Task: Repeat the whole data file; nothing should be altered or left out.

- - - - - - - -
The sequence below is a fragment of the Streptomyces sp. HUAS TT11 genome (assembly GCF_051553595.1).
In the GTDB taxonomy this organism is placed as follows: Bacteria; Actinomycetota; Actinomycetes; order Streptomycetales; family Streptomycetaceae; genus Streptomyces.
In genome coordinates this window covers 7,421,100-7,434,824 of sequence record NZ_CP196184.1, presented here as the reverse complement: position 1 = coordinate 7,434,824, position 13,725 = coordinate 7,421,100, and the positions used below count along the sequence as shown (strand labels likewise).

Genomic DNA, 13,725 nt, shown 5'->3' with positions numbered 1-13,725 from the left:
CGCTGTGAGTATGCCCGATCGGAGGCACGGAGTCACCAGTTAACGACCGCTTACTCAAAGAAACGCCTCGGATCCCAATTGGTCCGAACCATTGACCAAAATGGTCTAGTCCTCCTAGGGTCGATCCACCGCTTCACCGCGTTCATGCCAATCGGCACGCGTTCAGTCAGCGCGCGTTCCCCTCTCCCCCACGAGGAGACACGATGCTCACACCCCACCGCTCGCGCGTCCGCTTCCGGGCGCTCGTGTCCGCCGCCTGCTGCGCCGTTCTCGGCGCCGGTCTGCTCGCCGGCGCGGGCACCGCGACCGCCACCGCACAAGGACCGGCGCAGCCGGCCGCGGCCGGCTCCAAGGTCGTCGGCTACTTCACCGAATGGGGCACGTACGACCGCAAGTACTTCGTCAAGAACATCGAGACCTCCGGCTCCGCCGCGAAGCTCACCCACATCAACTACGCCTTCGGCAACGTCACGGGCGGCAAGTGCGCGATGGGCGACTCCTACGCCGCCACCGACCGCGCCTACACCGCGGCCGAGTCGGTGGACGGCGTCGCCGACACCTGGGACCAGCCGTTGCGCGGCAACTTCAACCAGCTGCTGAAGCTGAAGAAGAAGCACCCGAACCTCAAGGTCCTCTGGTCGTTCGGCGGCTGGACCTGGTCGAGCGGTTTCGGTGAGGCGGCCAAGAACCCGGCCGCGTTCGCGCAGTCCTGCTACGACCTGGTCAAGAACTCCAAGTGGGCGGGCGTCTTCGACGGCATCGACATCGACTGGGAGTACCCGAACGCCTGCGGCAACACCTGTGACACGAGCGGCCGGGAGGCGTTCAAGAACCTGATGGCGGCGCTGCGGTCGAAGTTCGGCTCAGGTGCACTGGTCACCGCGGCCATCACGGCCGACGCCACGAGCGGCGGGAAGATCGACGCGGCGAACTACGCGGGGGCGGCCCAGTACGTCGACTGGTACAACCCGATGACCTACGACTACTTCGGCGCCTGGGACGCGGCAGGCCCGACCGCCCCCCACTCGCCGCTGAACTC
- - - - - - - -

The sequence below is a fragment of the Streptomyces sp. HUAS TT11 genome (assembly GCF_051553595.1).
In the GTDB taxonomy this organism is placed as follows: Bacteria; Actinomycetota; Actinomycetes; order Streptomycetales; family Streptomycetaceae; genus Streptomyces.
In genome coordinates this window covers 7,421,100-7,434,824 of sequence record NZ_CP196184.1, presented here as the reverse complement: position 1 = coordinate 7,434,824, position 13,725 = coordinate 7,421,100, and the positions used below count along the sequence as shown (strand labels likewise).

Genomic DNA, 13,725 nt, shown 5'->3' with positions numbered 1-13,725 from the left:
CGCTGTGAGTATGCCCGATCGGAGGCACGGAGTCACCAGTTAACGACCGCTTACTCAAAGAAACGCCTCGGATCCCAATTGGTCCGAACCATTGACCAAAATGGTCTAGTCCTCCTAGGGTCGATCCACCGCTTCACCGCGTTCATGCCAATCGGCACGCGTTCAGTCAGCGCGCGTTCCCCTCTCCCCCACGAGGAGACACGATGCTCACACCCCACCGCTCGCGCGTCCGCTTCCGGGCGCTCGTGTCCGCCGCCTGCTGCGCCGTTCTCGGCGCCGGTCTGCTCGCCGGCGCGGGCACCGCGACCGCCACCGCACAAGGACCGGCGCAGCCGGCCGCGGCCGGCTCCAAGGTCGTCGGCTACTTCACCGAATGGGGCACGTACGACCGCAAGTACTTCGTCAAGAACATCGAGACCTCCGGCTCCGCCGCGAAGCTCACCCACATCAACTACGCCTTCGGCAACGTCACGGGCGGCAAGTGCGCGATGGGCGACTCCTACGCCGCCACCGACCGCGCCTACACCGCGGCCGAGTCGGTGGACGGCGTCGCCGACACCTGGGACCAGCCGTTGCGCGGCAACTTCAACCAGCTGCTGAAGCTGAAGAAGAAGCACCCGAACCTCAAGGTCCTCTGGTCGTTCGGCGGCTGGACCTGGTCGAGCGGTTTCGGTGAGGCGGCCAAGAACCCGGCCGCGTTCGCGCAGTCCTGCTACGACCTGGTCAAGAACTCCAAGTGGGCGGGCGTCTTCGACGGCATCGACATCGACTGGGAGTACCCGAACGCCTGCGGCAACACCTGTGACACGAGCGGCCGGGAGGCGTTCAAGAACCTGATGGCGGCGCTGCGGTCGAAGTTCGGCTCAGGTGCACTGGTCACCGCGGCCATCACGGCCGACGCCACGAGCGGCGGGAAGATCGACGCGGCGAACTACGCGGGGGCGGCCCAGTACGTCGACTGGTACAACCCGATGACCTACGACTACTTCGGCGCCTGGGACGCGGCAGGCCCGACCGCCCCCCACTCGCCGCTGAACTC